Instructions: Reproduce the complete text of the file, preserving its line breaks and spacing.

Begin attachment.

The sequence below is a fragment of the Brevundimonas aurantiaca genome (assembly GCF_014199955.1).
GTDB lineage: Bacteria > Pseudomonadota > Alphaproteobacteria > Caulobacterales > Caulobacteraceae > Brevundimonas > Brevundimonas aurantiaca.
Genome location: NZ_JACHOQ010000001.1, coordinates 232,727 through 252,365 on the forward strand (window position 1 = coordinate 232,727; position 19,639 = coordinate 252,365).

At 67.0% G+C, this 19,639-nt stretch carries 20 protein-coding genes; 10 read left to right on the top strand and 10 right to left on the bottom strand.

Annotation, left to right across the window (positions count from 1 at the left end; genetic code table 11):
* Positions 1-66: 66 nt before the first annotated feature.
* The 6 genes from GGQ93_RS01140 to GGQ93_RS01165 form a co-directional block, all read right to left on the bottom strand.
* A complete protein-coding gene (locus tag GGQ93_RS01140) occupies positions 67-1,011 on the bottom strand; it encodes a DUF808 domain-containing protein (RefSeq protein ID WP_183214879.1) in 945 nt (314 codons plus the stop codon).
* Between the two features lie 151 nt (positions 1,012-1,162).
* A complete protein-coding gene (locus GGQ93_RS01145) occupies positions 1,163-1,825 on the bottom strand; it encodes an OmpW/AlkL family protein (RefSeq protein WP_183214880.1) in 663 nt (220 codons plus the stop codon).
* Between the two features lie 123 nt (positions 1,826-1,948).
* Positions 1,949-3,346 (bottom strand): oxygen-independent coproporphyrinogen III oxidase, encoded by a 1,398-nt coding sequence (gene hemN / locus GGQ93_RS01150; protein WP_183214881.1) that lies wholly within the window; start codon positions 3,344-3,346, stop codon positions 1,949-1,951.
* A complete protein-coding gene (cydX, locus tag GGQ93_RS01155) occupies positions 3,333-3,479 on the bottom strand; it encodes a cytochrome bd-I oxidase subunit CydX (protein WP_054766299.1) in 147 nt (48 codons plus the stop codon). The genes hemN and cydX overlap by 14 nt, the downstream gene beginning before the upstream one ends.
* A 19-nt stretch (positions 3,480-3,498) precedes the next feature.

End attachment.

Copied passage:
The sequence below is a fragment of the Brevundimonas aurantiaca genome (assembly GCF_014199955.1).
GTDB lineage: Bacteria > Pseudomonadota > Alphaproteobacteria > Caulobacterales > Caulobacteraceae > Brevundimonas > Brevundimonas aurantiaca.
Genome location: NZ_JACHOQ010000001.1, coordinates 232,727 through 252,365 on the forward strand (window position 1 = coordinate 232,727; position 19,639 = coordinate 252,365).

At 67.0% G+C, this 19,639-nt stretch carries 20 protein-coding genes; 10 read left to right on the top strand and 10 right to left on the bottom strand.

Annotation, left to right across the window (positions count from 1 at the left end; genetic code table 11):
* Positions 1-66: 66 nt before the first annotated feature.
* The 6 genes from GGQ93_RS01140 to GGQ93_RS01165 form a co-directional block, all read right to left on the bottom strand.
* A complete protein-coding gene (locus tag GGQ93_RS01140) occupies positions 67-1,011 on the bottom strand; it encodes a DUF808 domain-containing protein (RefSeq protein ID WP_183214879.1) in 945 nt (314 codons plus the stop codon).
* Between the two features lie 151 nt (positions 1,012-1,162).
* A complete protein-coding gene (locus GGQ93_RS01145) occupies positions 1,163-1,825 on the bottom strand; it encodes an OmpW/AlkL family protein (RefSeq protein WP_183214880.1) in 663 nt (220 codons plus the stop codon).
* Between the two features lie 123 nt (positions 1,826-1,948).
* Positions 1,949-3,346 (bottom strand): oxygen-independent coproporphyrinogen III oxidase, encoded by a 1,398-nt coding sequence (gene hemN / locus GGQ93_RS01150; protein WP_183214881.1) that lies wholly within the window; start codon positions 3,344-3,346, stop codon positions 1,949-1,951.
* A complete protein-coding gene (cydX, locus tag GGQ93_RS01155) occupies positions 3,333-3,479 on the bottom strand; it encodes a cytochrome bd-I oxidase subunit CydX (protein WP_054766299.1) in 147 nt (48 codons plus the stop codon). The genes hemN and cydX overlap by 14 nt, the downstream gene beginning before the upstream one ends.
* A 19-nt stretch (positions 3,480-3,498) precedes the next feature.